Last weekend I was having dinner with a good friend whom I will call Maria, and she somehow got to describing a dream she had had about someone who had recently died. She labeled this “really weird,” and in an effort to convince her I didn’t think it was all that weird, I shared that I myself once had a similar dream about someone who had died, but didn’t go into much detail. The conversation moved on at that point, but later that evening I thought about this moment again and emailed her an account of my dream, explaining that I think our culture is overly dismissive of dreams (they’re not real, after all), and the best way to fight that is to be willing to talk about them.
I received a response the next day, from which I quote:
I was reluctant to talk more about dreams during dinner because often people disregard people who talk about their dreams as crazy or delusional, but I pay a lot of attention to my dreams and think about it quite a bit.
Which, well, is pretty close to how I felt!
Maria and I are both excited to have found someone who shares our interest. How long have we been friends without knowing this about each other? About three and a half years. And while it’s not like we talk every day, we’re good friends and well past the surface level where you wouldn’t expect to know most of someone’s interests.
This brings us, through a connection that may not be immediately obvious, to the Illusion of Independent Agency, a term coined by Taylor, Hodges and Kohányi in the eponymous article. This article is somewhat cliché in the tulpamancy community by now, but with good reason. If by chance you’ve never come across it, have a look – it’s well worth the 20 minutes of reading.
For anyone whose culture tends to regard imaginary friends and fantasy as largely the province of children, this article is nothing short of amazing. It investigates the extent to which fifty fiction writers experience the characters they are writing about as thinking and acting independently. (Aside from the label placed on it, many would consider this at least the beginning stages of a tulpa.) 92% of the writers surveyed said they experienced this independent agency to some extent or another. And they didn’t seem to find it weird:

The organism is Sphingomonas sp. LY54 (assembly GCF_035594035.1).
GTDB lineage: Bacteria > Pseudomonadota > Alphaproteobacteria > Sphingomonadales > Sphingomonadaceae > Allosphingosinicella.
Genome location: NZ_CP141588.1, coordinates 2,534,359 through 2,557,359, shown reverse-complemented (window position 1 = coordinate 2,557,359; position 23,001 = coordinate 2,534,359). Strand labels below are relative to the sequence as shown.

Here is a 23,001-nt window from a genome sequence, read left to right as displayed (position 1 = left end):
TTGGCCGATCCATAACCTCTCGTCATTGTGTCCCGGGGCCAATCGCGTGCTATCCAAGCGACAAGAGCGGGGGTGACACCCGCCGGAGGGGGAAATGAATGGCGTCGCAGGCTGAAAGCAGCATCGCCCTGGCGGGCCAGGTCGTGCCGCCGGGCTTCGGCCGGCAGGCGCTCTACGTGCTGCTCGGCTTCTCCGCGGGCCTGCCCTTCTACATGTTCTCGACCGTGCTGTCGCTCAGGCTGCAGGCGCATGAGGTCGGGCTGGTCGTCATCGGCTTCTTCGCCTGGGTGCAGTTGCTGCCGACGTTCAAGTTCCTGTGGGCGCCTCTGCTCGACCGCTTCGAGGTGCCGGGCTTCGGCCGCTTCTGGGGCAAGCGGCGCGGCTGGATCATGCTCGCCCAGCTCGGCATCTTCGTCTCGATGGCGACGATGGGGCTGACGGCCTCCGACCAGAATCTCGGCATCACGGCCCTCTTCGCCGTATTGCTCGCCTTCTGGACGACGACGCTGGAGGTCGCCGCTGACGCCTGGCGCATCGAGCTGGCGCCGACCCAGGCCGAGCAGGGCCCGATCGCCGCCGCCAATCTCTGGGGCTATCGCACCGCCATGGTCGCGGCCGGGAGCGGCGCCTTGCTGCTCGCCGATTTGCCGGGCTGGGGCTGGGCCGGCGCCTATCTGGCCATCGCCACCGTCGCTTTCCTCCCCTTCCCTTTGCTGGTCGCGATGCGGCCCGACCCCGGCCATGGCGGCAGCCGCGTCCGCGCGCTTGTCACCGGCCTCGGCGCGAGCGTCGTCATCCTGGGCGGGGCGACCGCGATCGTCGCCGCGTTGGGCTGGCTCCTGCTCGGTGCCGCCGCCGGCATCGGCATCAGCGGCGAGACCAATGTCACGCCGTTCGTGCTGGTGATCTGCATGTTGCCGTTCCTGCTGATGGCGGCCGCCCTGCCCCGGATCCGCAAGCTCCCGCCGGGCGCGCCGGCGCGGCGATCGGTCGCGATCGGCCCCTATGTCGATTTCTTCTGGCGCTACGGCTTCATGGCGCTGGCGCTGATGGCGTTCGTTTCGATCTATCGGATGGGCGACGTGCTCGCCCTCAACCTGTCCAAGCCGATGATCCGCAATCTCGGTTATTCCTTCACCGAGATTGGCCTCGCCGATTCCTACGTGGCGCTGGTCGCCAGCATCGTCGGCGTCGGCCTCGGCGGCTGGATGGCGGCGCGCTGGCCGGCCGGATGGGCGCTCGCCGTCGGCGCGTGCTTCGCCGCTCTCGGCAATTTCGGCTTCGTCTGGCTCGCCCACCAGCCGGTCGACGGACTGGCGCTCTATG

All the participants seemed to understand what we were asking about, and none of them looked at the interviewer in confusion when they were asked questions about whether they interacted with and heard the voices of people who were not real.
But to me the most remarkable statistic, and one that I’ve oddly never seen discussed anywhere, is that five of the writers surveyed – 10% of the sample – reported that they still had an imaginary companion they had created in childhood. Naturally, the sample in this study is biased towards people who are more imaginative and fantasy-prone than the general population: they’re spending hours writing fiction, after all. But if the rate in the general population was even 1%, that would still be a lot compared to the number of adults someone who had not read this article would expect.
This brings me to wondering, as a counterpoint to my assumption last week that plurals of any kind are extremely uncommon, if there aren’t many more people who have tulpas or something like them than we know, simply because it’s not something anybody is willing to risk talking about without knowing how it will be received – just as Maria and I were both unwilling to talk at length about dreams until we knew it would be received positively. Sure, there aren’t many people hanging out in the online tulpa communities, relative to the number of people in the world. But judging by the Taylor et al. article and other accounts suggesting that independent agency is a pretty normal human experience, there are probably tens of millions of people in the world who have experienced it (if we say one in a hundred, which seems like an underestimate, out of 7 billion, that’s 70 million people). If even a fraction of those people experience that independent agency with a character or person whom they have intentionally cultivated or who spontaneously appeared – well, that’s a lot of people who basically meet the definition of plurality. Since talking publicly about conversing with other beings in your head is difficult in most societies, and the resulting lack of conversation suggests incorrectly to people that they’re abnormal, it would hardly be a surprise that this crowd has never found those of us who are more open about it.
Granted, most if not all of my information about this phenomenon comes from studies on and experiences in Western societies. If it’s inapplicable to others, that carves out a big chunk of the seven billion people I based my estimate on. I am merely speculating in this article. I do think that even if I’m off by an order of magnitude, there’s still substantial evidence for this being much more common than most people would guess.
I’m also not claiming that most of those 70 million people talk with their independent agents every day, or have them possess, or that most of them are as thoroughly developed and individuated as mature “tulpas,” or that all of them would choose to identify their agents as “tulpas” if they knew such a label existed. I am claiming that I believe most if not all of the difference between these things is down to attention and practice.
Getting back to Maria, I know that I decided to send that email to her largely because I picked up on certain cues by which she was expressing that though she was labeling her dream “weird” and talking about it as though she wasn’t sure what to make of it, that maybe wasn’t how she really felt. So an open question for the community, or anyone really: In what way can we best send similar cues if we want to talk about tulpas and wonder if some of those around us might have similar experience themselves?